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Selected Instructional Course Lecture   |    
Principles for the Evaluation and Management of Shoulder Instability
Frederick A. MatsenIII, MD1; Caroline Chebli, MD1; Steven Lippitt, MD2
1 Department of Orthopaedics and Sports Medicine, University of Washington Medical Center, 1959 N.E. Pacific Street, Box 356500, Seattle, WA 98195. E-mail address for F.A. Matsen III: matsen@u.washington.edu
2 Akron General Medical Center, 224 West Exchange Street, Suite 440, Akron, OH 44302
View Disclosures and Other Information
The authors did not receive grants or outside funding in support of their research for or preparation of this manuscript. They did not receive payments or other benefits or a commitment or agreement to provide such benefits from a commercial entity. A commercial entity paid or directed, or agreed to pay or direct, benefits to a research fund, foundation, educational institution, or other charitable or nonprofit organization with which the authors are affiliated or associated (DePuy endowed chair.)
Printed with permission of the American Academy of Orthopaedic Surgeons. This article, as well as other lectures presented at the Academy's Annual Meeting, will be available in February 2007 in Instructional Course Lectures, Volume 56. The complete volume can be ordered online at www.aaos.org, or by calling 800-626-6726 (8 a.m.-5 p.m., Central time).
An Instructional Course Lecture, American Academy of Orthopaedic Surgeons

The Journal of Bone and Joint Surgery, Incorporated
J Bone Joint Surg Am, 2006 Mar 01;88(3):647-659
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Extract

During use of the normal shoulder, the humeral head is centered within the glenoid and the coracoacromial arch. When the shoulder cannot maintain this centered position during use, it is unstable. An unstable shoulder prevents normal function of the upper extremity. Shoulder instability is not the same as joint laxity. Joint laxity is a property of normal joints and allows the shoulder to attain its full range of functional positions.The concavity of the glenoid and the coracoacromial arch along with the passive and active forces that press the humeral head into the glenoid and the coracoacromial arch maintain the head in its centered position. This concavity-compression mechanism is dependent on the integrity of the glenoid and the coracoacromial arch, muscular compression, and restraining ligaments of the shoulder. Loss of any of these elements due to developmental, degenerative, traumatic, or iatrogenic factors may compromise the ability of the shoulder to center the humeral head in the glenoid.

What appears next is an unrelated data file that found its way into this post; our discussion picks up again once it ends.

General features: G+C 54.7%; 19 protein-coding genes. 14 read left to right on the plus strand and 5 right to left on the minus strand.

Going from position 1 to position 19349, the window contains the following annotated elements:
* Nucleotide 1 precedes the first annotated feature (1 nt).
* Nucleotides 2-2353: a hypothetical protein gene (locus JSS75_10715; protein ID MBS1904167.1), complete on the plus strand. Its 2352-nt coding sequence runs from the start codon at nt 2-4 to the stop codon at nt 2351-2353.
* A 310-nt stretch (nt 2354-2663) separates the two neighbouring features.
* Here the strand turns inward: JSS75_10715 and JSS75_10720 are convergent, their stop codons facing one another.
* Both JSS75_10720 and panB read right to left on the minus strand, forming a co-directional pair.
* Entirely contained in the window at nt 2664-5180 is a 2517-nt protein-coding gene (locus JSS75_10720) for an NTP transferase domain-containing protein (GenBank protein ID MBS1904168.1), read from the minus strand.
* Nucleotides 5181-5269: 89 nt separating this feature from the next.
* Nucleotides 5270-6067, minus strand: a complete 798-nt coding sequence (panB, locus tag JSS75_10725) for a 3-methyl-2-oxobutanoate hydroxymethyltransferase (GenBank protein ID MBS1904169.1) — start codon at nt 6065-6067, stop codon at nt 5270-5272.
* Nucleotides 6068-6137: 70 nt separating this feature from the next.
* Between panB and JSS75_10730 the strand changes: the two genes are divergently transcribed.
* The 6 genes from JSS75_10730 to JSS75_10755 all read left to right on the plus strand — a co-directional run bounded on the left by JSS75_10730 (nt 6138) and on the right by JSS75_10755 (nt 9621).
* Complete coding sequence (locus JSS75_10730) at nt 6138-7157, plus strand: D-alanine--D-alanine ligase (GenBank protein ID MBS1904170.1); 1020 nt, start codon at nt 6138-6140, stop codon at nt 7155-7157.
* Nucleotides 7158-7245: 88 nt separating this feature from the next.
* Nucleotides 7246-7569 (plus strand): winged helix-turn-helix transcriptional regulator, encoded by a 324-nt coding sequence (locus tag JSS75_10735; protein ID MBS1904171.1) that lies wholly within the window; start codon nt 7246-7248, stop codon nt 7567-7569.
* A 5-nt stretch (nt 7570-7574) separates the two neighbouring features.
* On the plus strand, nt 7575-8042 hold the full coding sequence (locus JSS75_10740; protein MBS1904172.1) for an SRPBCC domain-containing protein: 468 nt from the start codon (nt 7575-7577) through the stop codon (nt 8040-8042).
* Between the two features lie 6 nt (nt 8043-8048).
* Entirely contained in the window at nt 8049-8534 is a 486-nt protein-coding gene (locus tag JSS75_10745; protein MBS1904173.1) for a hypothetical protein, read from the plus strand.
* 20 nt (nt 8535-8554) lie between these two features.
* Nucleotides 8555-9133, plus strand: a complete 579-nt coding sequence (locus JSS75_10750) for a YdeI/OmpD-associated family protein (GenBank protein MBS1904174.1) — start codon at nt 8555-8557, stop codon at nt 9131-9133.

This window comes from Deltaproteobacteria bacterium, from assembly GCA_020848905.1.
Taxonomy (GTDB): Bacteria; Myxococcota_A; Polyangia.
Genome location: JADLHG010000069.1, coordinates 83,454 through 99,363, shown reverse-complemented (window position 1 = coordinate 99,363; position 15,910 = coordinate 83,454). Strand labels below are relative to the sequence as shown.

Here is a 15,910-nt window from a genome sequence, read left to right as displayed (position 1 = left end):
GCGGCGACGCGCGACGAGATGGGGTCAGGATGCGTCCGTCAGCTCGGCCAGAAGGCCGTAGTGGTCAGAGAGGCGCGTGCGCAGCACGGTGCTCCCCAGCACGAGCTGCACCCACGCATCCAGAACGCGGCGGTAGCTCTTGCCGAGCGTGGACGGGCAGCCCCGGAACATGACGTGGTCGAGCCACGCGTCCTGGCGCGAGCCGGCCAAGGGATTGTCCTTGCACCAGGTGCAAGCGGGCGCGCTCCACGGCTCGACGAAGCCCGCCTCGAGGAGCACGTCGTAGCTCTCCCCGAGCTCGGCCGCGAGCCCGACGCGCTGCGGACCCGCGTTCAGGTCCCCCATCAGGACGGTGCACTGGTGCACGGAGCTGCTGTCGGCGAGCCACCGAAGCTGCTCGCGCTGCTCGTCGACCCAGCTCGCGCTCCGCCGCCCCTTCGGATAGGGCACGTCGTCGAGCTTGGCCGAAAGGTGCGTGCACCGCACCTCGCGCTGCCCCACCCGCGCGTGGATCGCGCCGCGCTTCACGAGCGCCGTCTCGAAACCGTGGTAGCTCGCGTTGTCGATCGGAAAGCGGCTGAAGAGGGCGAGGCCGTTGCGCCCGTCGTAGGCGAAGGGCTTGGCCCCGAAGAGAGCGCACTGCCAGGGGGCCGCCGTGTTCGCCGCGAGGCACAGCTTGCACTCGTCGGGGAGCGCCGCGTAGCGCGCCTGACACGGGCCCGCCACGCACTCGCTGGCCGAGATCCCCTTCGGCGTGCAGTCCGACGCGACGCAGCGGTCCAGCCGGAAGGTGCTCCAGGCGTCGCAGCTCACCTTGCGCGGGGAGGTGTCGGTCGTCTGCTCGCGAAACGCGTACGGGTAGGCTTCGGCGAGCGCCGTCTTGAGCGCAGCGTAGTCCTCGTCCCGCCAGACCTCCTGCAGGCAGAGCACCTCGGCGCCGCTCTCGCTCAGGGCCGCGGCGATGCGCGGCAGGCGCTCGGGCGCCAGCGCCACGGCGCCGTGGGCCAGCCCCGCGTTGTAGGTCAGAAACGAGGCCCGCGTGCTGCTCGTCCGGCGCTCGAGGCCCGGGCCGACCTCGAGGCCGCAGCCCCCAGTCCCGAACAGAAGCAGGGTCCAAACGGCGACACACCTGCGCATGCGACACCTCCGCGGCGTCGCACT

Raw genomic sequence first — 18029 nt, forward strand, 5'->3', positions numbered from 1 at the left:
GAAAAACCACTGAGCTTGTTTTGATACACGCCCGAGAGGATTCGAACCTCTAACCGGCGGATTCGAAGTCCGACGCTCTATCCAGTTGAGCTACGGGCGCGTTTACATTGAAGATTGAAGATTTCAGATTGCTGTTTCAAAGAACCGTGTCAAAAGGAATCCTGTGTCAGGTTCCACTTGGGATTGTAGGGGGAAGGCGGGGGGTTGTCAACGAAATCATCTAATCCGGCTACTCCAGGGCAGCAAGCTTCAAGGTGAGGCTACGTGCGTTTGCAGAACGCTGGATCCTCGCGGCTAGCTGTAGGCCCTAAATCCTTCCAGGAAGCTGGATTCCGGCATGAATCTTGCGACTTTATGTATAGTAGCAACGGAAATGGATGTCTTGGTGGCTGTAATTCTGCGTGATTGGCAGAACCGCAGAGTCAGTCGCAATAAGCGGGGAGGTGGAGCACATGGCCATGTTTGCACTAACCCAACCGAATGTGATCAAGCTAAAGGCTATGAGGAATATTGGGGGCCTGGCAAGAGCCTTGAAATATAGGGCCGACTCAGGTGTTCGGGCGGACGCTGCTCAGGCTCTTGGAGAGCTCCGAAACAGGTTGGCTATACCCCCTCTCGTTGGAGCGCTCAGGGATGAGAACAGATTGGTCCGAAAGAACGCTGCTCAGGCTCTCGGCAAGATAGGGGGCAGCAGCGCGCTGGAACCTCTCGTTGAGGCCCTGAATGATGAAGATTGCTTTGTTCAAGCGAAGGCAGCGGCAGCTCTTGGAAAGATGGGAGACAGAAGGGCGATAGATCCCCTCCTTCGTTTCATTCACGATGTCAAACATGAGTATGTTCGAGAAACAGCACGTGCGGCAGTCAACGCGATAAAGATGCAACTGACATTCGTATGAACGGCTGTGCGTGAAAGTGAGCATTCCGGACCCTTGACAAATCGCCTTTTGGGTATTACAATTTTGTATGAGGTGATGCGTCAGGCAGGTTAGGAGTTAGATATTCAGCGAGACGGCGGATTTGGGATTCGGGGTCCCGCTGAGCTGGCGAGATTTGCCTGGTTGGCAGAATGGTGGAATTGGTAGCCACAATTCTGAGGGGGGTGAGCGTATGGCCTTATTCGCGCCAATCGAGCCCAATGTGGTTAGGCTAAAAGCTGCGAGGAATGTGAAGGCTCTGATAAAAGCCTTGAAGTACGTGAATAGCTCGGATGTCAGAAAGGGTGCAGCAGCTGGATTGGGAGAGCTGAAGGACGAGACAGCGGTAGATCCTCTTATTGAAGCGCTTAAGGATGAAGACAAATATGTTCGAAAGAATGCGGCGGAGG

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    These activities have been planned and implemented in accordance with the Essential Areas and policies of the Accreditation Council for Continuing Medical Education (ACCME) through the joint sponsorship of the American Academy of Orthopaedic Surgeons and The Journal of Bone and Joint Surgery, Inc. The American Academy of Orthopaedic Surgeons is accredited by the ACCME to provide continuing medical education for physicians.
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